Private Mythologies


Private Mythologies

Pakistan’s ten most revolutionary artists are brought together under one roof in an exhibition titled 'Private Mythologies' curated by the eminent art

The Prodigal Son Returns
Seen From Here, There, and Nowhere
Brian Fahlstrom at Reflex Amsterdam  

Pakistan’s ten most revolutionary artists are brought together under one roof in an exhibition titled ‘Private Mythologies’ curated by the eminent art critic Aasim Akhtar. These influential ten artists are not only pioneers of the contemporary art movement in Pakistan, but are an institution onto themselves who not only have patrons of their art but followers and lovers of their ideas and creations. They have paved the way for younger talent nationally and internationally by educating and promoting Pakistani contemporary art for decades. They have also been reforming, restructuring and deconstructing culture, traditions and mythologies as we see in its historic totality.

Salima Hashmi, Naazish Attaullah, Quddus Mirza, Anwar Saeed, Afshar Malik, Mansoora Hassan, Noorjehan Bilgrami, Shireen Kamran, Mehr Afroz, and Nahid Raza are the artists whose works were on display. They have been and still are an integral part of universities such as National College of Arts, Lahore, Beaconhouse National University, Lahore, and Indus Valley School of Art and Architecture, Karachi. What makes this exhibition a unique display and why all the works weave in so meticulously together is because at one point or the other all the artists have been mentors to one another. They have stirred Pakistan art on many various different levels from the 1970s onwards by breaking tradition, altering rigid praxis and culminating an intellectual continuity with past forms and customs. Thus, ‘private’ mythology struggles to remain private when the evocative and often intriguing socio-political stance to the works sits in a contemporary setting speaking to a viewer who feels a radical climate change as she enters the Serena Hotel Islamabad’s Satrang Gallery in October.

“A new kind of stand-in may be on the way to being invented, a decoy that is precariously perched to precipitate the artwork as idea,” says Aasim Akhtar. This can be seen and felt intensely in Mrs. Hashmi’s work, whose ideas resonate in any genre, becoming a timeless masterpiece encompassing the past and the present with a voice that echoes itself into the future. Such timelessness and similar lucidity with yet a certain amount of elusiveness is encountered in Quddus Mirza’s work, where the spatial configuration of colour meets with the precise and the definite strokes of form, creating a profound discourse between the transient mode that tradition always is in and without which it would be otherwise stagnant and redundant.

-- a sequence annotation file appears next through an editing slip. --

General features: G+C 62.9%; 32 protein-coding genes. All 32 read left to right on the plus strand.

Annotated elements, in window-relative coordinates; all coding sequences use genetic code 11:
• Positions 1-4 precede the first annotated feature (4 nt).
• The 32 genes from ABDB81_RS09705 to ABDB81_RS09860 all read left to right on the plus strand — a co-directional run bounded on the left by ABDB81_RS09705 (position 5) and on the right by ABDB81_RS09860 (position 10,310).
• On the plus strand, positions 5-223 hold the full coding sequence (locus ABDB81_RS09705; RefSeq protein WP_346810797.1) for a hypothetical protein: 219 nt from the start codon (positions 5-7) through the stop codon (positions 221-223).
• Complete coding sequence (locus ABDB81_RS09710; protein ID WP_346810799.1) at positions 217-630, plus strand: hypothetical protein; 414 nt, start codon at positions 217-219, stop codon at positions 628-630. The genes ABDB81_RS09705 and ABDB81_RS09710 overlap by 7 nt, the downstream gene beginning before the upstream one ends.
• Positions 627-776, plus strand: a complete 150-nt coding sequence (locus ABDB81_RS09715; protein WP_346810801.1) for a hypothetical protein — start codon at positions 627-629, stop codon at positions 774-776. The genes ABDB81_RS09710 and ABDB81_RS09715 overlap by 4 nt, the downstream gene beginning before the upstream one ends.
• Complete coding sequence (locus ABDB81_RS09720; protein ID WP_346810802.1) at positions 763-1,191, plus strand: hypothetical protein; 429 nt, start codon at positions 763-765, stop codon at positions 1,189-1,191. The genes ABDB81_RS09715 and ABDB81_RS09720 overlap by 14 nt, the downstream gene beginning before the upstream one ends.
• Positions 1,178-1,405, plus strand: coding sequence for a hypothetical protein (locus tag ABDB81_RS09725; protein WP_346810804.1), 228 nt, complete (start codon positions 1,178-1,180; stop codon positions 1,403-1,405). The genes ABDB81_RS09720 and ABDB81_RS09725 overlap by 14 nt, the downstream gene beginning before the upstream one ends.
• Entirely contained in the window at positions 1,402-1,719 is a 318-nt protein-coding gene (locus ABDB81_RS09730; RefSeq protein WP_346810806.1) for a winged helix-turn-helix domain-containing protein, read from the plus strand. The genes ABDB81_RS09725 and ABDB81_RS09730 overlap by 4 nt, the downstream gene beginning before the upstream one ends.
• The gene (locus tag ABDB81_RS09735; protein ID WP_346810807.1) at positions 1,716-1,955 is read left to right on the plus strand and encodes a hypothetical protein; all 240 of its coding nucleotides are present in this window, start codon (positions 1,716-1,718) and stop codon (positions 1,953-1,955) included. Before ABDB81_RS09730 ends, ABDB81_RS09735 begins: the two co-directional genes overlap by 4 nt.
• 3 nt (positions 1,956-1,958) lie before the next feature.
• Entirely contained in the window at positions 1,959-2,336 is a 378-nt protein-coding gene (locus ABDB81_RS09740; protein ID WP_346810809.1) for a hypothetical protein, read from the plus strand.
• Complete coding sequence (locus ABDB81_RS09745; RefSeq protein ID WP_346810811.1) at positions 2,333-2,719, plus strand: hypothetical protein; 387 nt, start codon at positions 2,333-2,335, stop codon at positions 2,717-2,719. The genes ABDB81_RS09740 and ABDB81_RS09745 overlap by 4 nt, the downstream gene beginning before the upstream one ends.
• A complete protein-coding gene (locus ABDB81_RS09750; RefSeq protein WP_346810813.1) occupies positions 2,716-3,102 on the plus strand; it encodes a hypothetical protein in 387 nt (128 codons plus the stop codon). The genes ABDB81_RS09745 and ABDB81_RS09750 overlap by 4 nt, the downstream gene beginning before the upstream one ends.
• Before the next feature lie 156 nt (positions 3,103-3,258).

In Naazish Attaullah’s work, despite the solid black images on a stark white paper bewildering one with thier floating transparency, the sublimity and the mysticism provoked by the imprints transcends the real, the material and the tangible. It is an abstraction of the human body and its relation with its surrounding and the infinite. Another monotone mesmerizing the viewer with its movement, rhythm and harmony on display are Afshar Malik’s Relief Prints. The saturation of colour, the dissipation of hue and the overlapping creating various tones makes one sway to the pulsating beat to the works. Added to another printmaker’s delight is Mansoora Hassan’s mono-print etching/mixed media which is an array of media exploration and expressionistic in view of an intellection between local and the foreign influxes.

A combination of sensitivity with spontaneity intrigues the viewer to dig deep within the image structured by Mehr Afroz. She had scratched off part the silver leaf and blurred other parts with tracing sheet, revealing and concealing text and objects that left an unending lament, a yearning and perhaps a memory that one can vividly see and yet at the same time can fully erase as well. Likewise, NoorJehan Bilgrami’s canvases evoked transformations with diverging and converging grids and perspective, connoting perhaps a rather systematic series of emotions and sensations regenerating and regressing simultaneously.

Aasim Akhtar describes Shireen Kamran’s paintings: “Ranging from spare to sprawling, the process of drawing occupies a central place in Kamran’s production, both as a formal and informal working through of ideas, recording many of her earliest forays at charting emotional space through an abstract language.” She approaches nature with an abstract expressionist’s view.

An alluring palette of love, despair, beauty and enchantment is seen Nahid Raza’s acrylics on paper. She maneuvers her spectators with the charm of her characters painted boldly while delicately concealing them behind the veil of surrealism. Anwar Saeed makes bold statements, and addresses delicate issues in socio-political context mapping a solemn historical repertoire of the circumstances we live in.

The exhibit was an enlightening experience and a sure treat for all those who had been craving to see these senior artists’ paintings on display again. One hopes to see more of such shows and wishes that perhaps we could be lucky to have a few retrospectives of these masters in Pakistan soon, so to be dazzled by the rich art history that Pakistan is in the process of making and is at the very crucial crux of it today.

‘Private Mythologies’ runs at Satrang Gallery, Islamabad, from 7 October – 6 November 2015. Images courtesy Satrang Gallery.

Sana Kazi is an artist and assistant professor at National College of Arts Lahore.


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